A Beginner’s Guide to Canada’s Big 5 Banks

What every investor needs to know about Royal Bank of Canada (TSX:RY)(NYSE:RY), Toronto-Dominion Bank (TSX:TD)(NYSE:TD), Bank of Nova Scotia (TSX:BNS)(NYSE:BNS), Bank of Montreal (TSX:BMO)(NYSE:BMO), and Canadian Imperial Bank of Commerce (TSX:CM)(NYSE:CM).

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A lot of people think that Canada’s banks are all the same, and there’s no real point in trying to pick between them.

While the banks certainly have their similarities, there are also some stark differences. And as a result, their stocks represent very different bets. Below we introduce you to the basic differences between the big 5, and help you decide which one is worth owning.

Royal Bank of Canada (TSX:RY)(NYSE:RY) is Canada’s biggest bank, and has some very impressive businesses. In Canadian banking, it has a top two market position in practically every major product category. In addition, its Wealth Management and Capital Markets businesses are each among the world’s biggest.

So what separates RBC from the other banks? Well first of all, it gets nearly a quarter of earnings from Capital Markets, where risk is high and transparency is low. RBC also likely has greater exposure to energy companies than its competitors. So there are definitely some risks to be wary of. But RBC is also a very high-quality company, and its shares have outperformed each of the other big 5 banks over the last 10 years. The higher the risk, the higher the reward.

Toronto-Dominion Bank (TSX:TD)(NYSE:TD) is also a top-quality bank, one with a leading retail position in Canada. TD also has a sizable position in the United States — in fact over half of the bank’s branches lie south of the border.

The U.S. operations have never been very profitable, but today are a blessing, since the U.S. economic outlook is much better than Canada’s. Unfortunately, TD is more expensive than its peers, trading at 12.2 times earnings. If you want to own a well-positioned company with a strong track record, you have to pay up.

The Bank of Nova Scotia (TSX:BNS)(NYSE:BNS) is Canada’s most international bank, with a big presence in Latin America. As a result, the bank has some very exciting growth opportunities.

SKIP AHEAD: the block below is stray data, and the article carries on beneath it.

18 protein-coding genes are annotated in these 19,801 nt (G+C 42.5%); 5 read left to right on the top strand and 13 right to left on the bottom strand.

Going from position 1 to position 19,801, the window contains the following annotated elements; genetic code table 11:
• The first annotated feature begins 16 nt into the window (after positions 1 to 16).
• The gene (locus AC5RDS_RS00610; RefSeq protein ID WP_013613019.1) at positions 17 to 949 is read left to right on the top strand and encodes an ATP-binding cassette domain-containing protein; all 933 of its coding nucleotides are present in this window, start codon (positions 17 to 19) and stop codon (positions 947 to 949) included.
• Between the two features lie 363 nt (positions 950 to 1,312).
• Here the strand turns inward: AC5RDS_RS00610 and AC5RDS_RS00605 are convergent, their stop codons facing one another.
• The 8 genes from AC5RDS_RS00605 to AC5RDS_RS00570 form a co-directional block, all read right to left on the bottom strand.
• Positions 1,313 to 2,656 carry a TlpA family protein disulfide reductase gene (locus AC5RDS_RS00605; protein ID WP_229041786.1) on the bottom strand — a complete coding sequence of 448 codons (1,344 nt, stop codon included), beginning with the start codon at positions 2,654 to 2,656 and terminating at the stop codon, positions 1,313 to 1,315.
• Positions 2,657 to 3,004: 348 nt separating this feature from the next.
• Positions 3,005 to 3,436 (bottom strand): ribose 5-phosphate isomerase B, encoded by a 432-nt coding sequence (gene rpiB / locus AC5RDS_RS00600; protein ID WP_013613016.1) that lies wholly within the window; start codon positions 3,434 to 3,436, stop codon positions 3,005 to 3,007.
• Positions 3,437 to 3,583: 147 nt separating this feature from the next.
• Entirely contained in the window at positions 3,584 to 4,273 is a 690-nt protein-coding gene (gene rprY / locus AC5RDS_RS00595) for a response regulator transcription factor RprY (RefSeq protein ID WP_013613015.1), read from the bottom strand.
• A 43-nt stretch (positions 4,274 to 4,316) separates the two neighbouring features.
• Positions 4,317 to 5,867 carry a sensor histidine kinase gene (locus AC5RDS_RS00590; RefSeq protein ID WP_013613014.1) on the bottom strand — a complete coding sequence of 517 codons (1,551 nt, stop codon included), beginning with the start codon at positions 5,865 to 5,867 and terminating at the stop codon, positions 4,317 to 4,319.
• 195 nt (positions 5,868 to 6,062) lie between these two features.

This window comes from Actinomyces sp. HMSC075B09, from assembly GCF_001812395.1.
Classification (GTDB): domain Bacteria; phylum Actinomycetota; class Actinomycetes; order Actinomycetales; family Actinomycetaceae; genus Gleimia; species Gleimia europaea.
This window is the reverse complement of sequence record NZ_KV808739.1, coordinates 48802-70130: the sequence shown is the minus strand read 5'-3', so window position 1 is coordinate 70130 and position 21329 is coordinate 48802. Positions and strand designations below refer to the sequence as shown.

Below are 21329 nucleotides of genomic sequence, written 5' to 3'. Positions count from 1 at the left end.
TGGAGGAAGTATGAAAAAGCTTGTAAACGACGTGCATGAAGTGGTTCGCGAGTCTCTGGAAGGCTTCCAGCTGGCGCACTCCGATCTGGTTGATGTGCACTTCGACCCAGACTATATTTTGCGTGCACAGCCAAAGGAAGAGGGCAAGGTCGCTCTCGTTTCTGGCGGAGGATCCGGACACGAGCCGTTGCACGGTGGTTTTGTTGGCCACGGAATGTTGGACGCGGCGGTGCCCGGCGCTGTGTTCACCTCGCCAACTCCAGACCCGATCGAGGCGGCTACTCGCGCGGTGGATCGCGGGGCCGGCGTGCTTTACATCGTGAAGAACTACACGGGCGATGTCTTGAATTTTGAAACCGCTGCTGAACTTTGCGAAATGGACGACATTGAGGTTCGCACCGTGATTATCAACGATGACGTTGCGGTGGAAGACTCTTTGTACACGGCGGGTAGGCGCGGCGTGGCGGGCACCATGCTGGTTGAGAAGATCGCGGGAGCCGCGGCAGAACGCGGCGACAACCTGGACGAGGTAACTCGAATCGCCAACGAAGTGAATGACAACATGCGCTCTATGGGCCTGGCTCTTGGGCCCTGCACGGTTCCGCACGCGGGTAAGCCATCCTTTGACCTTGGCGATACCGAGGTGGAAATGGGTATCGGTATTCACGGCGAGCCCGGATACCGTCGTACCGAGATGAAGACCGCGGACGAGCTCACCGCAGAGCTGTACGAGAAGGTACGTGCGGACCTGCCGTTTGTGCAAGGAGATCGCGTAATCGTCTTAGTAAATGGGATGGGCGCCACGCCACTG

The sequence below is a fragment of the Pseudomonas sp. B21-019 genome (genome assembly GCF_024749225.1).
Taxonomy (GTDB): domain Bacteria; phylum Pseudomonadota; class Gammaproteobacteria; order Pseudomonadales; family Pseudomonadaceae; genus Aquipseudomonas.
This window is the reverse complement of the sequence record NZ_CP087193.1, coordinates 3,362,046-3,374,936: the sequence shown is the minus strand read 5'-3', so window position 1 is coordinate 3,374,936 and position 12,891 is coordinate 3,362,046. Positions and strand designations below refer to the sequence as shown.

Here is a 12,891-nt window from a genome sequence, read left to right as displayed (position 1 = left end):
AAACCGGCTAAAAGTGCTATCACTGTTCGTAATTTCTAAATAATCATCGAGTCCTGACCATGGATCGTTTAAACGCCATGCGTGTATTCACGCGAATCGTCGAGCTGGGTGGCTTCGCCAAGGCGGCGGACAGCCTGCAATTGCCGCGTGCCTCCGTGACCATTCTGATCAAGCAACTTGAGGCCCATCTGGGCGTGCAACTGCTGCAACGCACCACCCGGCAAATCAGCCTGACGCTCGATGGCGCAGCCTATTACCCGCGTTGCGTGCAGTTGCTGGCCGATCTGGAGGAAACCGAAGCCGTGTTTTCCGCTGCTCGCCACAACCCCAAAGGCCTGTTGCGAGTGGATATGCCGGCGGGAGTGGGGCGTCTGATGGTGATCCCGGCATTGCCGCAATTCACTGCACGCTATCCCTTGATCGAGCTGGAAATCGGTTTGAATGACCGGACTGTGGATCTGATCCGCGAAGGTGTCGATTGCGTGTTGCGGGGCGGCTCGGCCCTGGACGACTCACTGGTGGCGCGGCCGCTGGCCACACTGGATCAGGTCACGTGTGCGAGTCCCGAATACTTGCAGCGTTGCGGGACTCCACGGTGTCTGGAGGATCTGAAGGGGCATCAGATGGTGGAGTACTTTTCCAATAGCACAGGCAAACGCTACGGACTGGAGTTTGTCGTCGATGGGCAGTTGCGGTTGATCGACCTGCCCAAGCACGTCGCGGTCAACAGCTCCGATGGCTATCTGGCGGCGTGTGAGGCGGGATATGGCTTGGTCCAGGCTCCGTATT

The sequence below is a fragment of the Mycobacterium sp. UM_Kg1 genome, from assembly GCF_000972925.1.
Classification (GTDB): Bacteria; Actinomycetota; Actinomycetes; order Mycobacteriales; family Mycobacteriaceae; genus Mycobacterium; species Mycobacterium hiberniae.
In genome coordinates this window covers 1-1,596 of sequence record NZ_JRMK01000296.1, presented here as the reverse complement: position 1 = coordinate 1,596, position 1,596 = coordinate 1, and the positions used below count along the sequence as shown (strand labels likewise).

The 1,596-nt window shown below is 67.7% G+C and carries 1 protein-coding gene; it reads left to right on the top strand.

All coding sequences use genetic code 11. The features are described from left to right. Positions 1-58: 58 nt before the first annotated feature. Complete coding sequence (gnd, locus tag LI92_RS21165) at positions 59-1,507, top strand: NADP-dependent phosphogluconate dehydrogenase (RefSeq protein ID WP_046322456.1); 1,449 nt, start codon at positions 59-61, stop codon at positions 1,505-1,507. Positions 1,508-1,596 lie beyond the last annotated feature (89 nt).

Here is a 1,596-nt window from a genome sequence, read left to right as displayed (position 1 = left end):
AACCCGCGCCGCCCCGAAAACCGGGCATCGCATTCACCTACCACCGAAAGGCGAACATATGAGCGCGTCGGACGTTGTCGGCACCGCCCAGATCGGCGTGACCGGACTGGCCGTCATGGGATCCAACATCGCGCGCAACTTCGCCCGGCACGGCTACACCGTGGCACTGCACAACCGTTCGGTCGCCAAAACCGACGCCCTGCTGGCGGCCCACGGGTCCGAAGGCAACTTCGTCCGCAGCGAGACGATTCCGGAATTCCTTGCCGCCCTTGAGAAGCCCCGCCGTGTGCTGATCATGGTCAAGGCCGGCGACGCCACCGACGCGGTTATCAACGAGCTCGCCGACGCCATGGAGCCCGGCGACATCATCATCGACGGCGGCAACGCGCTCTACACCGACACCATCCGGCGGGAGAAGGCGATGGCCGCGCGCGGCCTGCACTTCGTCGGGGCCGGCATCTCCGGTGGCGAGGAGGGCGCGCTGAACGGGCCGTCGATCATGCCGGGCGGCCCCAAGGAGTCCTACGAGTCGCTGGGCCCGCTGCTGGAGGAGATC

Unfortunately, the bank has been struggling, especially in the Caribbean. As a result, its stock price has lagged that of its peers over the past year. On the bright side, The Bank of Nova Scotia trades at less than 11 times earnings, the cheapest ratio among its peers. For a long-term investor, this stock is a compelling option.

The Bank of Montreal (TSX:BMO)(NYSE:BMO) has had its fair share of struggles. During the financial crisis, Bank of Montreal got caught up in the subprime mess, and even had to issues more shares in late 2008 (at a very depressed stock price). Up in Canada, the bank doesn’t have the same presence or scale as banks like Royal Bank or TD. As a result, Bank of Montreal is simply not as profitable north of the border.

There are still some things to like about this bank. Like TD, the bank has a sizeable presence in the United States. And the bank has picked up some momentum in Canada, having grown Canadian Banking net income by 11% last year alone.

Canadian Imperial Bank of Commerce (TSX:CM)(NYSE:CM) has the worst track record of any Canadian bank, having suffered the worst during the financial crisis with over $10 billion in writedowns. But CIBC has simplified itself dramatically, and is now more Canada-focused than any other big 5 bank. It’s a great way to bet on the Canadian economy, if that’s what you’re looking to do.

Of course this is just an introduction. For more information, be sure to check out the free report below.

This article represents the opinion of the writer, who may disagree with the “official” recommendation position of a Motley Fool premium service or advisor. We’re Motley! Questioning an investing thesis — even one of our own — helps us all think critically about investing and make decisions that help us become smarter, happier, and richer, so we sometimes publish articles that may not be in line with recommendations, rankings or other content.

Fool contributor Benjamin Sinclair has no position in any stocks mentioned.

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